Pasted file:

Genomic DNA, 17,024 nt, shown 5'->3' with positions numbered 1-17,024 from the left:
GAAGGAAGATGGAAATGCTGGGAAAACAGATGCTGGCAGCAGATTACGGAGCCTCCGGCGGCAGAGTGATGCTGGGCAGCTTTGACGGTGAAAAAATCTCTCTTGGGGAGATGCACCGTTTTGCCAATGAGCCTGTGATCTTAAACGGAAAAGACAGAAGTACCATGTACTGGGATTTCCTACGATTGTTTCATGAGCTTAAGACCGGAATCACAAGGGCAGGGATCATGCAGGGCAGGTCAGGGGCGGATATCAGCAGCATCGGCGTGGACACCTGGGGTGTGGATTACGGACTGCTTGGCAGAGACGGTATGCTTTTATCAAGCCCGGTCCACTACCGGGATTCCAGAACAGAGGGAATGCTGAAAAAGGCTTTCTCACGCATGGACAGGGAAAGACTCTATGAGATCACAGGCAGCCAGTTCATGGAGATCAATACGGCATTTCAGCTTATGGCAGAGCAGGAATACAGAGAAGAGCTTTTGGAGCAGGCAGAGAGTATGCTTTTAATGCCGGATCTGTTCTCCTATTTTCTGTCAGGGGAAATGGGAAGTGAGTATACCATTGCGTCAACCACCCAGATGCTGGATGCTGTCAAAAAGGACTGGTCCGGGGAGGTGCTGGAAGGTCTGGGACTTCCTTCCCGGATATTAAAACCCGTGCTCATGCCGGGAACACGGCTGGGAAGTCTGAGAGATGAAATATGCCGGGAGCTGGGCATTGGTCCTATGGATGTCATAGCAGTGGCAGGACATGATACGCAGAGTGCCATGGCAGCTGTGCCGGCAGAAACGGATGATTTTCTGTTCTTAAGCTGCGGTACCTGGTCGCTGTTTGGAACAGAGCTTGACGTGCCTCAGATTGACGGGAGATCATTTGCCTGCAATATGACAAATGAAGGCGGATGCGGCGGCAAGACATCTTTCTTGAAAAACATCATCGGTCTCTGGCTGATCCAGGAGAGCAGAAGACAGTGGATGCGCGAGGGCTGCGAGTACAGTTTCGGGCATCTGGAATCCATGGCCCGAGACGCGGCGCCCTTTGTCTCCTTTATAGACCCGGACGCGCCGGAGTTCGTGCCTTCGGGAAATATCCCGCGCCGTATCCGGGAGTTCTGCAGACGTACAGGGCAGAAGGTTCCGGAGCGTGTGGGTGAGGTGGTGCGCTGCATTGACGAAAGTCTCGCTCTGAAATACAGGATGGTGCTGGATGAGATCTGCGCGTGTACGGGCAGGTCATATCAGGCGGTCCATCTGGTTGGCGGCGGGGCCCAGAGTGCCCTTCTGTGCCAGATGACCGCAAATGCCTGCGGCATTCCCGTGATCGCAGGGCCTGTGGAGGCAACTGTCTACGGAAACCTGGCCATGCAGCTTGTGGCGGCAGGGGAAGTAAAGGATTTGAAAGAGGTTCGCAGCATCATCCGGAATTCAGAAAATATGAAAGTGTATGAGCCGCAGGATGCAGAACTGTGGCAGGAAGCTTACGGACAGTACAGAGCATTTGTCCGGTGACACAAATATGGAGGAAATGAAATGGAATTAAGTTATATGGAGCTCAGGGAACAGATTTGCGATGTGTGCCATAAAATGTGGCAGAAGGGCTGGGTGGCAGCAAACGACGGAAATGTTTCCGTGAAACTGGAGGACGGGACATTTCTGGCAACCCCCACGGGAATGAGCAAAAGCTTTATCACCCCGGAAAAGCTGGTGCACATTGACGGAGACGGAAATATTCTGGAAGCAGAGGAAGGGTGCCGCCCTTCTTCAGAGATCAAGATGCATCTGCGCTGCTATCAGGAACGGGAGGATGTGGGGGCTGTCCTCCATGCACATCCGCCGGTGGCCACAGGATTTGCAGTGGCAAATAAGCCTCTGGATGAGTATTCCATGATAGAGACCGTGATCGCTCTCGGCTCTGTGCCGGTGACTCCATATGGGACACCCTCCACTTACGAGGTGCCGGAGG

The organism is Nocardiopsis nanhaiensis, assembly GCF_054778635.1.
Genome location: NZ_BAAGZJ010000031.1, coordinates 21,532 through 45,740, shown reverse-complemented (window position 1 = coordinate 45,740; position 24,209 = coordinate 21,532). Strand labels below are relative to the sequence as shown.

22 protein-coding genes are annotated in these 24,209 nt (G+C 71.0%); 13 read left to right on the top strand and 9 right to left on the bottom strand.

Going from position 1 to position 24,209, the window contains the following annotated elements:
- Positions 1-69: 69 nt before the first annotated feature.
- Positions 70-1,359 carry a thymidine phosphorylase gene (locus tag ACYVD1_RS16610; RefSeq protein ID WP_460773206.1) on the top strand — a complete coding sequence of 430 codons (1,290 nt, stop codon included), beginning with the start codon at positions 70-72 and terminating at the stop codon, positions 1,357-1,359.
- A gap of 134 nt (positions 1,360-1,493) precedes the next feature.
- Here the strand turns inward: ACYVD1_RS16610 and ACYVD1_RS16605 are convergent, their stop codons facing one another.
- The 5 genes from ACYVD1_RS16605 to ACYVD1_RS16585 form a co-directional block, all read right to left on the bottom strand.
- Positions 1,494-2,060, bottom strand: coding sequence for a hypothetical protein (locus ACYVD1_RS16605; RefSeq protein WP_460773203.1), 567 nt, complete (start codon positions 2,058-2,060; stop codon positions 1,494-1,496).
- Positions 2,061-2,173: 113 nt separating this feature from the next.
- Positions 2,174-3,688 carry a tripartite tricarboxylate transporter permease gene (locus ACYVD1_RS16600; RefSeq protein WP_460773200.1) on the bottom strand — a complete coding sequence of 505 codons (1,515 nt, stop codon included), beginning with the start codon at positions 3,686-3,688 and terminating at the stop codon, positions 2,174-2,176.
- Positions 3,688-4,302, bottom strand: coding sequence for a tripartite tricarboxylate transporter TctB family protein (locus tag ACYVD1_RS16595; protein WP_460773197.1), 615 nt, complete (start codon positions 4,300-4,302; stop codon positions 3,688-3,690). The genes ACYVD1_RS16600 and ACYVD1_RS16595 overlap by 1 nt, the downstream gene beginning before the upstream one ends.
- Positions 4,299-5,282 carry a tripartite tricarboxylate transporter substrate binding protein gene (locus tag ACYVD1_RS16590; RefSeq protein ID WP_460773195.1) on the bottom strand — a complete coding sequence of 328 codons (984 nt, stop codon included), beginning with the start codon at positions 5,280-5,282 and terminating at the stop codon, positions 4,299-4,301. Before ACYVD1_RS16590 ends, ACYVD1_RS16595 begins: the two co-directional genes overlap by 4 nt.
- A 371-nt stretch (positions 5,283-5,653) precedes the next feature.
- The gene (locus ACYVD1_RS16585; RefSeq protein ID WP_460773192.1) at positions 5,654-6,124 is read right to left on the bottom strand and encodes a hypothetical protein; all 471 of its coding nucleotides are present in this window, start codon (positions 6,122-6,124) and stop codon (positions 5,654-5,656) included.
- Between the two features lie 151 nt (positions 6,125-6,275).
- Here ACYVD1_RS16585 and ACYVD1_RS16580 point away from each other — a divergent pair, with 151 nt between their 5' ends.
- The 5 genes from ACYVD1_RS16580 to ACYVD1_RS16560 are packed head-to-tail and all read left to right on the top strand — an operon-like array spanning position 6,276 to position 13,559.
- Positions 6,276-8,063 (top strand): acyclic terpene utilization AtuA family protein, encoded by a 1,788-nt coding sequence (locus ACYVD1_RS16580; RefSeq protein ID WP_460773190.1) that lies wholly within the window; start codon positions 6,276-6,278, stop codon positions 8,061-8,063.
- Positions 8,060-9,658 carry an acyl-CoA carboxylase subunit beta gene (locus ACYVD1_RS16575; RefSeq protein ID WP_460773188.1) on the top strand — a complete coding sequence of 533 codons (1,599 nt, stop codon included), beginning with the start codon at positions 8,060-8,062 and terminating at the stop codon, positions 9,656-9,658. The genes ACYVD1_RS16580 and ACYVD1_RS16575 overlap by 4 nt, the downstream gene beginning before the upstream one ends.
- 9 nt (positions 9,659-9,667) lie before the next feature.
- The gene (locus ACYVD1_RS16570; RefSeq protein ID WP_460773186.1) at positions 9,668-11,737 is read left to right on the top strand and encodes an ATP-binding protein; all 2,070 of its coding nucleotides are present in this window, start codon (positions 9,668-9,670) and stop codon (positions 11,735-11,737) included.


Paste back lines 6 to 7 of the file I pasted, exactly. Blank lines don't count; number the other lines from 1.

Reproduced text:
Going from position 1 to position 24,209, the window contains the following annotated elements:
- Positions 1-69: 69 nt before the first annotated feature.